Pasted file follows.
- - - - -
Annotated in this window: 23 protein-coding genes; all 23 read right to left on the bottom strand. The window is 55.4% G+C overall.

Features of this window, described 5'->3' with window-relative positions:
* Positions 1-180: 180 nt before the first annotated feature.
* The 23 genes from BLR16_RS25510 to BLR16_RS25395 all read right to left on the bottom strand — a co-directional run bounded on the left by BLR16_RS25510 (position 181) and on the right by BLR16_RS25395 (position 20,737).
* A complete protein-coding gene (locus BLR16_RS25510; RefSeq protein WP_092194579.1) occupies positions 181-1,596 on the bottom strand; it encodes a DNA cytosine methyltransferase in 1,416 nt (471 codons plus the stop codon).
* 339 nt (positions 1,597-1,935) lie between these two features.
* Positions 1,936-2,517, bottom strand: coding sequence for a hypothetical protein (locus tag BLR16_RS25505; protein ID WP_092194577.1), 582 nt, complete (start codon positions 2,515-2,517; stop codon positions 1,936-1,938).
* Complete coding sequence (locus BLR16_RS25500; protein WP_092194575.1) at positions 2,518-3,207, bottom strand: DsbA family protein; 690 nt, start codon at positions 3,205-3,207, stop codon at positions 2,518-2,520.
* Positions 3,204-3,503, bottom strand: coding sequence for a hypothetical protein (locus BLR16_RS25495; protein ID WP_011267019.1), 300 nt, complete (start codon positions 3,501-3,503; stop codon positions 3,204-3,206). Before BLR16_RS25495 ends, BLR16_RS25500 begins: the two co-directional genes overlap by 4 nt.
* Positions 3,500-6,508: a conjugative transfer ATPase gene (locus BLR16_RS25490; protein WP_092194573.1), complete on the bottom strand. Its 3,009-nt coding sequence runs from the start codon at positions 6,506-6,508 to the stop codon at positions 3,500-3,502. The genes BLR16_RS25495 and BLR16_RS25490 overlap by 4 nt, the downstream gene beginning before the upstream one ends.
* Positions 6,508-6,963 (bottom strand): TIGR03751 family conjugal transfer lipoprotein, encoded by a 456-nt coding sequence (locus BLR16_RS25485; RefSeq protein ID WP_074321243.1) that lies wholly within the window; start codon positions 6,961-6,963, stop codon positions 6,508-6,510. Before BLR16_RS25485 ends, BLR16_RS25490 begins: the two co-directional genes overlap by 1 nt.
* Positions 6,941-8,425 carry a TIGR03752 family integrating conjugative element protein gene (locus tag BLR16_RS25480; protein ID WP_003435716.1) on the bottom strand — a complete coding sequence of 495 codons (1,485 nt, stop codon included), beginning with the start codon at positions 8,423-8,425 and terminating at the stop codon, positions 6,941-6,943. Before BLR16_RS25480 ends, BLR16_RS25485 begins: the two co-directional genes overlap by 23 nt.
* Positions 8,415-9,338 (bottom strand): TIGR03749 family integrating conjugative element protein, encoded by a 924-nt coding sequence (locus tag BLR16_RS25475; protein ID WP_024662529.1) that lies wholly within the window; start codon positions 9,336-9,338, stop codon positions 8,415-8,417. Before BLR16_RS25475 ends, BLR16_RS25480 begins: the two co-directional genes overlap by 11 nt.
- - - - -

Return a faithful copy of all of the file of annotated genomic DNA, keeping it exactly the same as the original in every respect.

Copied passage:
Annotated in this window: 23 protein-coding genes; all 23 read right to left on the bottom strand. The window is 55.4% G+C overall.

Features of this window, described 5'->3' with window-relative positions:
* Positions 1-180: 180 nt before the first annotated feature.
* The 23 genes from BLR16_RS25510 to BLR16_RS25395 all read right to left on the bottom strand — a co-directional run bounded on the left by BLR16_RS25510 (position 181) and on the right by BLR16_RS25395 (position 20,737).
* A complete protein-coding gene (locus BLR16_RS25510; RefSeq protein WP_092194579.1) occupies positions 181-1,596 on the bottom strand; it encodes a DNA cytosine methyltransferase in 1,416 nt (471 codons plus the stop codon).
* 339 nt (positions 1,597-1,935) lie between these two features.
* Positions 1,936-2,517, bottom strand: coding sequence for a hypothetical protein (locus tag BLR16_RS25505; protein ID WP_092194577.1), 582 nt, complete (start codon positions 2,515-2,517; stop codon positions 1,936-1,938).
* Complete coding sequence (locus BLR16_RS25500; protein WP_092194575.1) at positions 2,518-3,207, bottom strand: DsbA family protein; 690 nt, start codon at positions 3,205-3,207, stop codon at positions 2,518-2,520.
* Positions 3,204-3,503, bottom strand: coding sequence for a hypothetical protein (locus BLR16_RS25495; protein ID WP_011267019.1), 300 nt, complete (start codon positions 3,501-3,503; stop codon positions 3,204-3,206). Before BLR16_RS25495 ends, BLR16_RS25500 begins: the two co-directional genes overlap by 4 nt.
* Positions 3,500-6,508: a conjugative transfer ATPase gene (locus BLR16_RS25490; protein WP_092194573.1), complete on the bottom strand. Its 3,009-nt coding sequence runs from the start codon at positions 6,506-6,508 to the stop codon at positions 3,500-3,502. The genes BLR16_RS25495 and BLR16_RS25490 overlap by 4 nt, the downstream gene beginning before the upstream one ends.
* Positions 6,508-6,963 (bottom strand): TIGR03751 family conjugal transfer lipoprotein, encoded by a 456-nt coding sequence (locus BLR16_RS25485; RefSeq protein ID WP_074321243.1) that lies wholly within the window; start codon positions 6,961-6,963, stop codon positions 6,508-6,510. Before BLR16_RS25485 ends, BLR16_RS25490 begins: the two co-directional genes overlap by 1 nt.
* Positions 6,941-8,425 carry a TIGR03752 family integrating conjugative element protein gene (locus tag BLR16_RS25480; protein ID WP_003435716.1) on the bottom strand — a complete coding sequence of 495 codons (1,485 nt, stop codon included), beginning with the start codon at positions 8,423-8,425 and terminating at the stop codon, positions 6,941-6,943. Before BLR16_RS25480 ends, BLR16_RS25485 begins: the two co-directional genes overlap by 23 nt.
* Positions 8,415-9,338 (bottom strand): TIGR03749 family integrating conjugative element protein, encoded by a 924-nt coding sequence (locus tag BLR16_RS25475; protein ID WP_024662529.1) that lies wholly within the window; start codon positions 9,336-9,338, stop codon positions 8,415-8,417. Before BLR16_RS25475 ends, BLR16_RS25480 begins: the two co-directional genes overlap by 11 nt.